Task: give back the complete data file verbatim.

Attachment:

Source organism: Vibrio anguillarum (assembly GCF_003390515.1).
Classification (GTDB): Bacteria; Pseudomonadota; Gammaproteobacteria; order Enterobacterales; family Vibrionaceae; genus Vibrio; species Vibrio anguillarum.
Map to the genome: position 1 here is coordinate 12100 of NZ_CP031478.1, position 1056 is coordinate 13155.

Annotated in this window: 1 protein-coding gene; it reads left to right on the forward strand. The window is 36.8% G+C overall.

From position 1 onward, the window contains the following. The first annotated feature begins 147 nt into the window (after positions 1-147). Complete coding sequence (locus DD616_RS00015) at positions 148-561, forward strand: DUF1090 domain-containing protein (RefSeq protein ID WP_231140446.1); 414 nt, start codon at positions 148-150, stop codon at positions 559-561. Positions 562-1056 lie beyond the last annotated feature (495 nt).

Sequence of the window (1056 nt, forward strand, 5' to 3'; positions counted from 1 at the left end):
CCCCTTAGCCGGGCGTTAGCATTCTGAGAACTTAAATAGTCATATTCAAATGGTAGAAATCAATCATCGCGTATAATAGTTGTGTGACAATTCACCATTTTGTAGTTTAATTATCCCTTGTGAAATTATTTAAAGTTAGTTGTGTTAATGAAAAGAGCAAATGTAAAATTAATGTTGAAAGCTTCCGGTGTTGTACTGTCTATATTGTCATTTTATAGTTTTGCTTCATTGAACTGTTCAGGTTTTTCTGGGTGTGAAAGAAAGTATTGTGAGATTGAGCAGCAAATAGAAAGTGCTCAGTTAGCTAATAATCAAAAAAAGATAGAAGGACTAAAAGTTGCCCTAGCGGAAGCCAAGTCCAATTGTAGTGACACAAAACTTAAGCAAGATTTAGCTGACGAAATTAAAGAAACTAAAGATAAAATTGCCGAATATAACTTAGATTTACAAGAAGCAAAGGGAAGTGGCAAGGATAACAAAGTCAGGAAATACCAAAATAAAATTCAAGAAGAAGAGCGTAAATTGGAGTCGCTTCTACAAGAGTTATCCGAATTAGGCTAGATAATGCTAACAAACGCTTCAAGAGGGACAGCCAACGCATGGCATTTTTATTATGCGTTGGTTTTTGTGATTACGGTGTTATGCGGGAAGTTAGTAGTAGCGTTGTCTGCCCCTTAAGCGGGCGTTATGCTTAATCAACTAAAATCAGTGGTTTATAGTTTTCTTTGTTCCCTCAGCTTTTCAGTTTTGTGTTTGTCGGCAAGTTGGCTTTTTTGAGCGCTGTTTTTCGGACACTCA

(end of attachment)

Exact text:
Source organism: Vibrio anguillarum (assembly GCF_003390515.1).
Classification (GTDB): Bacteria; Pseudomonadota; Gammaproteobacteria; order Enterobacterales; family Vibrionaceae; genus Vibrio; species Vibrio anguillarum.
Map to the genome: position 1 here is coordinate 12100 of NZ_CP031478.1, position 1056 is coordinate 13155.

Annotated in this window: 1 protein-coding gene; it reads left to right on the forward strand. The window is 36.8% G+C overall.

From position 1 onward, the window contains the following. The first annotated feature begins 147 nt into the window (after positions 1-147). Complete coding sequence (locus DD616_RS00015) at positions 148-561, forward strand: DUF1090 domain-containing protein (RefSeq protein ID WP_231140446.1); 414 nt, start codon at positions 148-150, stop codon at positions 559-561. Positions 562-1056 lie beyond the last annotated feature (495 nt).

Sequence of the window (1056 nt, forward strand, 5' to 3'; positions counted from 1 at the left end):
CCCCTTAGCCGGGCGTTAGCATTCTGAGAACTTAAATAGTCATATTCAAATGGTAGAAATCAATCATCGCGTATAATAGTTGTGTGACAATTCACCATTTTGTAGTTTAATTATCCCTTGTGAAATTATTTAAAGTTAGTTGTGTTAATGAAAAGAGCAAATGTAAAATTAATGTTGAAAGCTTCCGGTGTTGTACTGTCTATATTGTCATTTTATAGTTTTGCTTCATTGAACTGTTCAGGTTTTTCTGGGTGTGAAAGAAAGTATTGTGAGATTGAGCAGCAAATAGAAAGTGCTCAGTTAGCTAATAATCAAAAAAAGATAGAAGGACTAAAAGTTGCCCTAGCGGAAGCCAAGTCCAATTGTAGTGACACAAAACTTAAGCAAGATTTAGCTGACGAAATTAAAGAAACTAAAGATAAAATTGCCGAATATAACTTAGATTTACAAGAAGCAAAGGGAAGTGGCAAGGATAACAAAGTCAGGAAATACCAAAATAAAATTCAAGAAGAAGAGCGTAAATTGGAGTCGCTTCTACAAGAGTTATCCGAATTAGGCTAGATAATGCTAACAAACGCTTCAAGAGGGACAGCCAACGCATGGCATTTTTATTATGCGTTGGTTTTTGTGATTACGGTGTTATGCGGGAAGTTAGTAGTAGCGTTGTCTGCCCCTTAAGCGGGCGTTATGCTTAATCAACTAAAATCAGTGGTTTATAGTTTTCTTTGTTCCCTCAGCTTTTCAGTTTTGTGTTTGTCGGCAAGTTGGCTTTTTTGAGCGCTGTTTTTCGGACACTCA